Author Archives: Jim Groom

Social Annotation Sites and Wikis as Disruptors: Classroom Salon and PBWorks

Are you looking for a way to encourage your students to slow down their reading process, to read texts closely at the word, phrase and line level, and to draw on textual evidence in their summative and formative writing? This session will feature the benefits and highlight the tools of Classroom Salon, a socially networked annotation site created at Carnegie Mellon University.

You will learn how to set up an account, load texts, prompts, and tags on Classroom Salon, and how to incorporate Salon into the reading and writing assignments and learning management systems (LMSs) you already

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use in your face-to-face, hybrid, and distance classes. If you teach classes with readings in the public domain (such as Early American Literature), you will be able to use Salon in lieu of an anthology and as a supplement or alternative to your college’s LMS.

This session will also demonstrate how a wiki (such as PBWorks) can be used both as an alternative or supplement to your college’s LMS and as a vehicle for the publication of collaborative and individual student work.

Note: I have selected the Carnival Showcase as my Session Format, but depending on the needs of the conference, I could also give a 20 or 45-minute presentation in the afternoon.

EagleICE: Experiences of MOOC Noobs

In January 2013, the UMW Computer Science department launched a new online learning experience for high school students. The course, called “eagleICE”, introduces the basics of computer programming in the context of Web application development. Students in the course will learn HTML, CSS, JavaScript, Ajax, and jQuery and create social media themed web applications. This course is being offered as an open online course, with 25 official participants. Some participants are taking the course for high-school credit through agreements with area high schools, some are taking the course for fun, and still others are taking the course for dual-enrollment credit and receiving high school credit and 3 UMW credits for CPSC 110 Introduction to Computer Science. In addition to the high school students, several adult learners have signed up to take the course including a teacher at one of the area high school as well as adults with an interest in the subject. The course content and assignments are the same for all of the enrollment types.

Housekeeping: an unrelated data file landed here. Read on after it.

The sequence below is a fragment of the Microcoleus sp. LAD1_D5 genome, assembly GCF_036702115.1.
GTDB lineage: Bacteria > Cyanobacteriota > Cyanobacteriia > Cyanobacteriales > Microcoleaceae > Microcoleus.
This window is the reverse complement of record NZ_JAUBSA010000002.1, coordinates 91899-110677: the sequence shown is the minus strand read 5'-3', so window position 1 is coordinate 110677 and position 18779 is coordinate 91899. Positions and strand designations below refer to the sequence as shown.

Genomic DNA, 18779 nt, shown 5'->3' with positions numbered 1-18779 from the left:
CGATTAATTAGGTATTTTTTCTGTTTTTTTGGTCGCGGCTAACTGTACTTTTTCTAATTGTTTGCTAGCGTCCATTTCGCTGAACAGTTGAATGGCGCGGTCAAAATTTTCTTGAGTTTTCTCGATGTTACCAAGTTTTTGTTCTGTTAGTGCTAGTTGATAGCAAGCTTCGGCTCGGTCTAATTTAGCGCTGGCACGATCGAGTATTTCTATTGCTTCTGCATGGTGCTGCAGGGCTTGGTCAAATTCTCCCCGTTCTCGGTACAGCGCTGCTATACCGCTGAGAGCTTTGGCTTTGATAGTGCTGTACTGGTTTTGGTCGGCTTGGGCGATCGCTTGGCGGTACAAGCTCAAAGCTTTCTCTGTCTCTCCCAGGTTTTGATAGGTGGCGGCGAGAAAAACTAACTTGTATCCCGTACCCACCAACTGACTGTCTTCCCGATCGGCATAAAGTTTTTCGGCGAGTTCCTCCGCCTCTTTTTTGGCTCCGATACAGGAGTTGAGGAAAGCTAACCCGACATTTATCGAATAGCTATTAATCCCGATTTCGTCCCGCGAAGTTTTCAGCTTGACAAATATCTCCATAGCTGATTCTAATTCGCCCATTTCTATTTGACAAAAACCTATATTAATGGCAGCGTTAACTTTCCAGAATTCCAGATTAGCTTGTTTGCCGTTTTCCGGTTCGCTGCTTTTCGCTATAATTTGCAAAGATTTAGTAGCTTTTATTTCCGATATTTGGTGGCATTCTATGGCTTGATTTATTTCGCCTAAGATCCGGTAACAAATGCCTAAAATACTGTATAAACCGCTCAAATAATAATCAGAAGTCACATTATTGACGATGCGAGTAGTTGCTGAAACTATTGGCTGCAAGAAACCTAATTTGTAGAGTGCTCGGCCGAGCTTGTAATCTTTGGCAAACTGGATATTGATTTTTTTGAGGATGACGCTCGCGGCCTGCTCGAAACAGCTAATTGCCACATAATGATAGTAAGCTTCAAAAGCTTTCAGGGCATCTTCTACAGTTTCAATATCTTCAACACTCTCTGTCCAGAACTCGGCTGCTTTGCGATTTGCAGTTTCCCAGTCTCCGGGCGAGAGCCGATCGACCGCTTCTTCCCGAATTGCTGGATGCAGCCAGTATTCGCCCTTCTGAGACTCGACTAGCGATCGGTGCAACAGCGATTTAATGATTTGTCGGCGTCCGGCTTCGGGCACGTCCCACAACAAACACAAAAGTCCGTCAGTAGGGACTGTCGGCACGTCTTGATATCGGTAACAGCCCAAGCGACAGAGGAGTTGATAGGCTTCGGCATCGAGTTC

Students engage in the course material asynchronously through streaming video, lab assignments, discussion forum and interactive exercises found here: The faculty instructors, Drs. Stephen Davies and Karen Anewalt, deliver most content. Additional support and community building activities are provided by

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a group of seven UMW Computer Science students who are mentoring the high school students.

The primary course goal is to introduce students to the type of creative problem-solving that is the essence of computer programming. Within our department, we’ve noted that often students don’t come to college planning to be computer science majors, in part due to lack of exposure to the discipline. Most area high schools do not offer computer science courses, probably because people with the necessary expertise are lucratively employed in industry. We hope to inspire students to continue to study the discipline when they attend college and instructors to consider offering traditional courses in their schools.

Teaching an open online course is a completely new experience for us. Neither Karen nor Stephen has taught or taken an online course. At the conference we’ll be reporting on things that are working well and mistakes that we’ve made along the way. Early challenges have included:
· Issues with video quality of screen shared text
· Some participants experiencing choppiness in video streaming
· Students misunderstanding the course schedule in the asynchronous environment
· Extensive communication from parents without accompanying communication from students.
Hopefully others will be able to learn from our experiences.

Student and Faculty Perceptions of Electronic Textbooks at the University of Virginia

Imagine a college class with no textbooks…at least no textbooks with paper pages and spines. That’s exactly what happened in 16 classes for 693 students at the University of Virginia (UVa) during the Fall 2012 semester. Partnering with Internet2 and EDUCAUSE, UVa participated in a pilot study involving the purchase, distribution, and use of electronic textbooks, or eTexts. In the pilot study, publishers provided UVa access to eTexts for all students in selected courses for free, and students had access to the materials until the end of the semester. For the most part, the eTexts were simply digitalized versions of the paper version of the textbook, but special annotations and markings could be utilized by instructors and students alike through the software that provided access to the eTexts. In this first phase of the distribution of eTexts, UVa obtained baseline assessment information about students’ perceptions of the eTexts on a variety of issues, ranging from ease of use, methods of access, effectiveness in facilitating learning outcomes, and satisfaction in comparison to paper versions. Moreover, course instructors were surveyed or interviewed about their perceptions of the eTexts on issues related to future motivations to use eTexts, use of the various features of the eText software, effects on student learning and quality of interactions with students, and accessibility difficulties.